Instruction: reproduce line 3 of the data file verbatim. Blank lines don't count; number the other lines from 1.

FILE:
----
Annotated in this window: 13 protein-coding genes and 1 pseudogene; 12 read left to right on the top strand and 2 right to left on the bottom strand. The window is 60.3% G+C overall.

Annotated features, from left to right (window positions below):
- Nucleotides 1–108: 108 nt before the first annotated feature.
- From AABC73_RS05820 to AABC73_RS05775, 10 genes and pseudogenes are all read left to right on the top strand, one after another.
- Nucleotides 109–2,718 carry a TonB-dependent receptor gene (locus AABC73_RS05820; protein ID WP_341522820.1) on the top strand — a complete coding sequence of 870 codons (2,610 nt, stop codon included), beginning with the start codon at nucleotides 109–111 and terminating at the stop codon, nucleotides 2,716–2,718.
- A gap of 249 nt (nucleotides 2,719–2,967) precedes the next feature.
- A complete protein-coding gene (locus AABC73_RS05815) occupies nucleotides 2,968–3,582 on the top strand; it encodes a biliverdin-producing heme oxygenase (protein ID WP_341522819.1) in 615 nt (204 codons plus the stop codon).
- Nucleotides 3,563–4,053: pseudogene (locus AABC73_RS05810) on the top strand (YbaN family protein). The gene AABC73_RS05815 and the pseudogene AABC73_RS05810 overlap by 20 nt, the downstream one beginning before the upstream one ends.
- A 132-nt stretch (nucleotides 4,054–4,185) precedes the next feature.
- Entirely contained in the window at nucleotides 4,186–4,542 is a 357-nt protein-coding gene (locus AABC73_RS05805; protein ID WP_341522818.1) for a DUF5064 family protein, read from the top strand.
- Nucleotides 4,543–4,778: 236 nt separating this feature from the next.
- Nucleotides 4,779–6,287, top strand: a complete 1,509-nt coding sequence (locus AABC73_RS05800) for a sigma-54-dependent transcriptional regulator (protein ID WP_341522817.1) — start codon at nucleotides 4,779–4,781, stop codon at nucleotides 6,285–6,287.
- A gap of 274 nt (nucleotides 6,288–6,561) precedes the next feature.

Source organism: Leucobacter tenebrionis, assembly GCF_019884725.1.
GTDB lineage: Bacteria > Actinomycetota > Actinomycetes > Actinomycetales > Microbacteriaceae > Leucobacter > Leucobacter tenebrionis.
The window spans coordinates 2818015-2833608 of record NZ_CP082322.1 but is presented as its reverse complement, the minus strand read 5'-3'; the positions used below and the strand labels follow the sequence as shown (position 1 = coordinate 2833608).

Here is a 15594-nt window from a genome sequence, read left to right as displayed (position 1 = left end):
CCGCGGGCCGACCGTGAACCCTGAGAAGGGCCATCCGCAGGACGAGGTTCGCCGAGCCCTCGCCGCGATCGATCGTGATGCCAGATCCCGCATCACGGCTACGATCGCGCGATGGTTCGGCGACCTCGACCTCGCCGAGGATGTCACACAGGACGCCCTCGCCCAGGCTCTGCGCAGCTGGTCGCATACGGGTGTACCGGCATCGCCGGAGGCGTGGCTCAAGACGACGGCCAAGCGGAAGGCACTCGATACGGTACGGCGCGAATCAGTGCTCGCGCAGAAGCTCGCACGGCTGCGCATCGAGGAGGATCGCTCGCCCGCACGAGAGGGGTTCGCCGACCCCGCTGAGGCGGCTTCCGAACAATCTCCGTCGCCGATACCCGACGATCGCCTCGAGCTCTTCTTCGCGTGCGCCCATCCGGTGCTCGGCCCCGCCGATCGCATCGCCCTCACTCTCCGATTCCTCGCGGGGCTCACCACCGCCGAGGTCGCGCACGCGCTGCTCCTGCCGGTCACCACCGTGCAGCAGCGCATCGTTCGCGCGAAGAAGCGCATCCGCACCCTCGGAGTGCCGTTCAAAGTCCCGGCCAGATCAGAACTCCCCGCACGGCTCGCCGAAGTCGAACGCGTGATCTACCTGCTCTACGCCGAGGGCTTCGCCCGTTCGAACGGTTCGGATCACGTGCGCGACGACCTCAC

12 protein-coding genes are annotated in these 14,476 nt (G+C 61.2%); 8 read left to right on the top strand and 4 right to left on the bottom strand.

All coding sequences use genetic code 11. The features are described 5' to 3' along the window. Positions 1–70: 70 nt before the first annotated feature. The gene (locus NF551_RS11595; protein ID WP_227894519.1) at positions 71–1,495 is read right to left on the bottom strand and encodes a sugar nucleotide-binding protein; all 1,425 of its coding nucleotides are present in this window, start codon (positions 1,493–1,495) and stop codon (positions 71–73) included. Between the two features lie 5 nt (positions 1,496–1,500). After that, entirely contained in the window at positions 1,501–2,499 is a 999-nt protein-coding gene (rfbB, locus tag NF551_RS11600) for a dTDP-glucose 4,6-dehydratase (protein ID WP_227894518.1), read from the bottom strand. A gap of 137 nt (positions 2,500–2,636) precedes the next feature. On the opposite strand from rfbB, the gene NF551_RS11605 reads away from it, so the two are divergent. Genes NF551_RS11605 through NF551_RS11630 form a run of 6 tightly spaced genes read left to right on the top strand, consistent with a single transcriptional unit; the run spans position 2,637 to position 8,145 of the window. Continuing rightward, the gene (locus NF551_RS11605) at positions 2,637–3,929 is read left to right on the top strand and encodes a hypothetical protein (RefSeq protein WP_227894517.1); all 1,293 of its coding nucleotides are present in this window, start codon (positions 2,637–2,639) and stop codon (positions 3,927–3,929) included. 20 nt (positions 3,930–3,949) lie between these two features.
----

- Nucleotides 1–108: 108 nt before the first annotated feature.